Reading as Meditation
Why We Should Teach Children to Close Read
I am guilty of inhaling books. I don’t often take my time to absorb the meanings of words, the nuance of sentences, or the particular style of writing. I often seem to adopt an ‘as many as possible and as quickly as possible’ approach to my reading. I am absolutely a consumerist in this sense. I have this hunger to read as much as possible. In my defence, as a bookseller and teacher, I need to be able to recommend as many books as possible.
However, I have been teaching my students to close read. What is close reading you ask?
‘Close reading is an interaction that involves observation and interpretation between the reader and a text. It means rereading and reflecting to come to new conclusions and understandings about the ideas that a text sets out.’ Samantha Cleaver, We Are Teachers.
What does that mean practically? As a teacher and parent that means that we highlight words that we don’t understand or words that capture our attention. It means we read a paragraph and then go back to discuss how a character is described, why the author wrote in that style, what was the author trying to make the reader think, feel, and do. You may have done this at school or college.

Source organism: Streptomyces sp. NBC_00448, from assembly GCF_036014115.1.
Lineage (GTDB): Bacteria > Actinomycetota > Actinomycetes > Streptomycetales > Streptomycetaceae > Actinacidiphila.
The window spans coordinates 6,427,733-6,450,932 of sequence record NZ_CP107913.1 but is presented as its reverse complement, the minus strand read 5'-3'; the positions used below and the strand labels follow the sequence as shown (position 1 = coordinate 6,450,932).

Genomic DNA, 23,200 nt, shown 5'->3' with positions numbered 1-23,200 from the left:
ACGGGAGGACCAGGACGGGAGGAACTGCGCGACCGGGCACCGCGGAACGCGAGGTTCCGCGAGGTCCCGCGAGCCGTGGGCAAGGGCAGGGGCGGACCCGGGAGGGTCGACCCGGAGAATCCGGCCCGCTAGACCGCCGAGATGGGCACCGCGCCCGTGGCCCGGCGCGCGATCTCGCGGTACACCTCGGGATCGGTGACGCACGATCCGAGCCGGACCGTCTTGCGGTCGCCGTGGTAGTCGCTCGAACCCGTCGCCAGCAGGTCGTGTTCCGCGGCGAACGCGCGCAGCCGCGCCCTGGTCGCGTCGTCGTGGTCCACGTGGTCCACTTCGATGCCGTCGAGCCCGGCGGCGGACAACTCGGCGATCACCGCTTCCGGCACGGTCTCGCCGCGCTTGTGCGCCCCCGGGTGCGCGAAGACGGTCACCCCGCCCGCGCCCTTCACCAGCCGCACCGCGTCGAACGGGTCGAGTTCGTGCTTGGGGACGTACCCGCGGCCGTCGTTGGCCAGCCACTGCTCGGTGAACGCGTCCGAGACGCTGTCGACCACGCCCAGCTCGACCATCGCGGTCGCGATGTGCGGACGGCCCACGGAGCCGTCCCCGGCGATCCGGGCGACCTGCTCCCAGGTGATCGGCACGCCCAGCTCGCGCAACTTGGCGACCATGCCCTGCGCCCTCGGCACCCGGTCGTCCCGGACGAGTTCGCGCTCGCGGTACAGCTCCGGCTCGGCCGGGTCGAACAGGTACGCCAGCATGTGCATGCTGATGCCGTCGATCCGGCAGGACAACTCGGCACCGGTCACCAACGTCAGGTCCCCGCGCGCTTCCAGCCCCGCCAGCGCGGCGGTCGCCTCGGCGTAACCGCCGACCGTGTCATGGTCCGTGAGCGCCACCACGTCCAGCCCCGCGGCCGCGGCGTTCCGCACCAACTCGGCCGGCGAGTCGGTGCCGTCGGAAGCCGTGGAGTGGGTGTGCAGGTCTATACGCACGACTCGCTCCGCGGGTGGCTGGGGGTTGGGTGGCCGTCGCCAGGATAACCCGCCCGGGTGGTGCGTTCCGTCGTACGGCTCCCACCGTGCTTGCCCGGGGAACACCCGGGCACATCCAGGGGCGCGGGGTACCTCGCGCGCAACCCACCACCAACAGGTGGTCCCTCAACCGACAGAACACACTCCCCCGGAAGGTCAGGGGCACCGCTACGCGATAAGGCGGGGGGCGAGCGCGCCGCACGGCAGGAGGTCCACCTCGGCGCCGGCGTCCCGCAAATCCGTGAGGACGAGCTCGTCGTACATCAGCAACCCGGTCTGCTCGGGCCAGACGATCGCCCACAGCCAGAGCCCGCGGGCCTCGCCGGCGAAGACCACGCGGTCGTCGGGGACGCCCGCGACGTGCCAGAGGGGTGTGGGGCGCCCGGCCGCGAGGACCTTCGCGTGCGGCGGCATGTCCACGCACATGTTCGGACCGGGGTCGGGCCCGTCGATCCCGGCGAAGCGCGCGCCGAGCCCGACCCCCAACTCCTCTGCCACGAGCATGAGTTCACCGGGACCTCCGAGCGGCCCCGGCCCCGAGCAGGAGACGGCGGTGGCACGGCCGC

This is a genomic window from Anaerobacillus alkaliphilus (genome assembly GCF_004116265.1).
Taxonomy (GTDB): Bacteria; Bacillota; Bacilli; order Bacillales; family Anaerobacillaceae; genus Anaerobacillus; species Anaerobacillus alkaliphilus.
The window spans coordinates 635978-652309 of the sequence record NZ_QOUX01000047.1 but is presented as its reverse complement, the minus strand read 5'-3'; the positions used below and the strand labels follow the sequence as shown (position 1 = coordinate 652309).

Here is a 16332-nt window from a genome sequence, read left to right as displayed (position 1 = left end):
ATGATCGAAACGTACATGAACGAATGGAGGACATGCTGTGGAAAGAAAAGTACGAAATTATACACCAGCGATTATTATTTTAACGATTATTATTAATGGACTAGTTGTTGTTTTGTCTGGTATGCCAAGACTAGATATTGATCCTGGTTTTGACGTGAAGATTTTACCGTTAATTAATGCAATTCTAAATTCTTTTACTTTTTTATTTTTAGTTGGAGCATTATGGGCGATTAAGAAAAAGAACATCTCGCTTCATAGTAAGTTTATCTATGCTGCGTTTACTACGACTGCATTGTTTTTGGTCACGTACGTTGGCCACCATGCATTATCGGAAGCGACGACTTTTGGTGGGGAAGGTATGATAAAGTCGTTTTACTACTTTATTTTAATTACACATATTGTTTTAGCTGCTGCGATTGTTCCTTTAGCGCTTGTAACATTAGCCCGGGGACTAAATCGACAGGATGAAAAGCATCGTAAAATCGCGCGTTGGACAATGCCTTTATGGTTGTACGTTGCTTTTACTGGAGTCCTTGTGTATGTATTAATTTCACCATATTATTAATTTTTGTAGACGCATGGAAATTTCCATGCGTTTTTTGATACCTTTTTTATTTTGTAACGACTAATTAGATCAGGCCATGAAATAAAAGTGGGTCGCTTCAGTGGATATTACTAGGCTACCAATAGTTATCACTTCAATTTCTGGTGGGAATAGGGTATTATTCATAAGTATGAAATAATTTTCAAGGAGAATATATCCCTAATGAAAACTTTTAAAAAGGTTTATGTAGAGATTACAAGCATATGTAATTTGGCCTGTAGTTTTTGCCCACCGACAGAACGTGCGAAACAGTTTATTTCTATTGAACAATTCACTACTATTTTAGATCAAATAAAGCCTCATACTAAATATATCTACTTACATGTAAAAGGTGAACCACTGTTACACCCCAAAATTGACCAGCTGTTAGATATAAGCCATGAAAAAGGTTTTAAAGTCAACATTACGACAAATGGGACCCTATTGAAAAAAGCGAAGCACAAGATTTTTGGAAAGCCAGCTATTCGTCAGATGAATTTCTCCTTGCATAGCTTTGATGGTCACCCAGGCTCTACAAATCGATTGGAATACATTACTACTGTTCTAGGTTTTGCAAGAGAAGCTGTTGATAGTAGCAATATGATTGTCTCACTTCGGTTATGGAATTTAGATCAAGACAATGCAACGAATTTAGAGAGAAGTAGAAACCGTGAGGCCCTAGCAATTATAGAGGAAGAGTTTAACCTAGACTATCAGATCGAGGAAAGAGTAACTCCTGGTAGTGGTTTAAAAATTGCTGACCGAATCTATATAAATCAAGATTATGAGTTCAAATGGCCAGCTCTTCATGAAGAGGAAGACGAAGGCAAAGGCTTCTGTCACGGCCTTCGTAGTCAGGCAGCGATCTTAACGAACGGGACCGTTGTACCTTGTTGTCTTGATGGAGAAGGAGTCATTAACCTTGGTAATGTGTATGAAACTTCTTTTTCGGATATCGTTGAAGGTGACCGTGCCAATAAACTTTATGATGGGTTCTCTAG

Maybe the benefits of teaching children to close read become apparent; their ability to analyse, decipher and critique text will augment, their vocabulary and comprehension. Their ability to use the skills in their own writing will naturally follow. These are all excellent and resounding reasons why every language teacher should do this. However, upon teaching close reading let me tell you the benefits I have realised. When you close read you take your time, you don’t rush through, you absorb meaning and ideas that you would not if you gallop through your book. Maybe a little like life; we are often rushing for the next event, get to the next level, achieve more…and rarely take the time to appreciate and assimilate the here and now. Then the greatest irony is I look back and miss different periods of life; be it the summer holidays, the staying-in days, the walks to collect my children from kindergarten, the book that I enjoyed so much I never wanted it to end.
So maybe close reading’s greatest lesson is to slow down, take your time, appreciate, absorb, and reflect on the here and now. That is a great lesson to teach children.